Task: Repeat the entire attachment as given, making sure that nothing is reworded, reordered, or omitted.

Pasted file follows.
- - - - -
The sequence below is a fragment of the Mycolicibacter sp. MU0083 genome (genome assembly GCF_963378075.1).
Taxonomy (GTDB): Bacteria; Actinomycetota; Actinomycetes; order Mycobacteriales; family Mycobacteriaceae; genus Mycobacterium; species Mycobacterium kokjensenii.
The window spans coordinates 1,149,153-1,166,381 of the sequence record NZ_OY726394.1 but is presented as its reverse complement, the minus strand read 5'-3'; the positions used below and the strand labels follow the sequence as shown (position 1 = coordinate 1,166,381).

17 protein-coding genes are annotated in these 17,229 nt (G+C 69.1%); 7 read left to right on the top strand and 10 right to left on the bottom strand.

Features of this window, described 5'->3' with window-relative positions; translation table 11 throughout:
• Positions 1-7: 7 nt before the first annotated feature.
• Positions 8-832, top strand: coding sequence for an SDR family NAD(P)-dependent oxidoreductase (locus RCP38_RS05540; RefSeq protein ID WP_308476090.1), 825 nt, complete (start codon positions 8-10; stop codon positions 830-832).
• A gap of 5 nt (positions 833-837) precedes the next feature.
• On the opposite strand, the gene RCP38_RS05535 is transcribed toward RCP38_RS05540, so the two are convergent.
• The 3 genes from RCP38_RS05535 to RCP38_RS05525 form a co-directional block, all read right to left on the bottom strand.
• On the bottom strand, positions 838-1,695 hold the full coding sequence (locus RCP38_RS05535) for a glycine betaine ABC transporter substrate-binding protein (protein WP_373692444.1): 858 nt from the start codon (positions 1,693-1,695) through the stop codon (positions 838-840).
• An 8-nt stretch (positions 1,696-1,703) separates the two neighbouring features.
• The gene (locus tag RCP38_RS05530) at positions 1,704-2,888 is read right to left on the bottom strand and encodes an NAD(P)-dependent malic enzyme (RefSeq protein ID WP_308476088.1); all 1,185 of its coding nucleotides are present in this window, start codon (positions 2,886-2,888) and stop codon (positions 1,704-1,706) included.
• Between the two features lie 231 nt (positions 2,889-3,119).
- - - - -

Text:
The sequence below is a fragment of the Mycolicibacter sp. MU0083 genome (genome assembly GCF_963378075.1).
Taxonomy (GTDB): Bacteria; Actinomycetota; Actinomycetes; order Mycobacteriales; family Mycobacteriaceae; genus Mycobacterium; species Mycobacterium kokjensenii.
The window spans coordinates 1,149,153-1,166,381 of the sequence record NZ_OY726394.1 but is presented as its reverse complement, the minus strand read 5'-3'; the positions used below and the strand labels follow the sequence as shown (position 1 = coordinate 1,166,381).

17 protein-coding genes are annotated in these 17,229 nt (G+C 69.1%); 7 read left to right on the top strand and 10 right to left on the bottom strand.

Features of this window, described 5'->3' with window-relative positions; translation table 11 throughout:
• Positions 1-7: 7 nt before the first annotated feature.
• Positions 8-832, top strand: coding sequence for an SDR family NAD(P)-dependent oxidoreductase (locus RCP38_RS05540; RefSeq protein ID WP_308476090.1), 825 nt, complete (start codon positions 8-10; stop codon positions 830-832).
• A gap of 5 nt (positions 833-837) precedes the next feature.
• On the opposite strand, the gene RCP38_RS05535 is transcribed toward RCP38_RS05540, so the two are convergent.
• The 3 genes from RCP38_RS05535 to RCP38_RS05525 form a co-directional block, all read right to left on the bottom strand.
• On the bottom strand, positions 838-1,695 hold the full coding sequence (locus RCP38_RS05535) for a glycine betaine ABC transporter substrate-binding protein (protein WP_373692444.1): 858 nt from the start codon (positions 1,693-1,695) through the stop codon (positions 838-840).
• An 8-nt stretch (positions 1,696-1,703) separates the two neighbouring features.
• The gene (locus tag RCP38_RS05530) at positions 1,704-2,888 is read right to left on the bottom strand and encodes an NAD(P)-dependent malic enzyme (RefSeq protein ID WP_308476088.1); all 1,185 of its coding nucleotides are present in this window, start codon (positions 2,886-2,888) and stop codon (positions 1,704-1,706) included.
• Between the two features lie 231 nt (positions 2,889-3,119).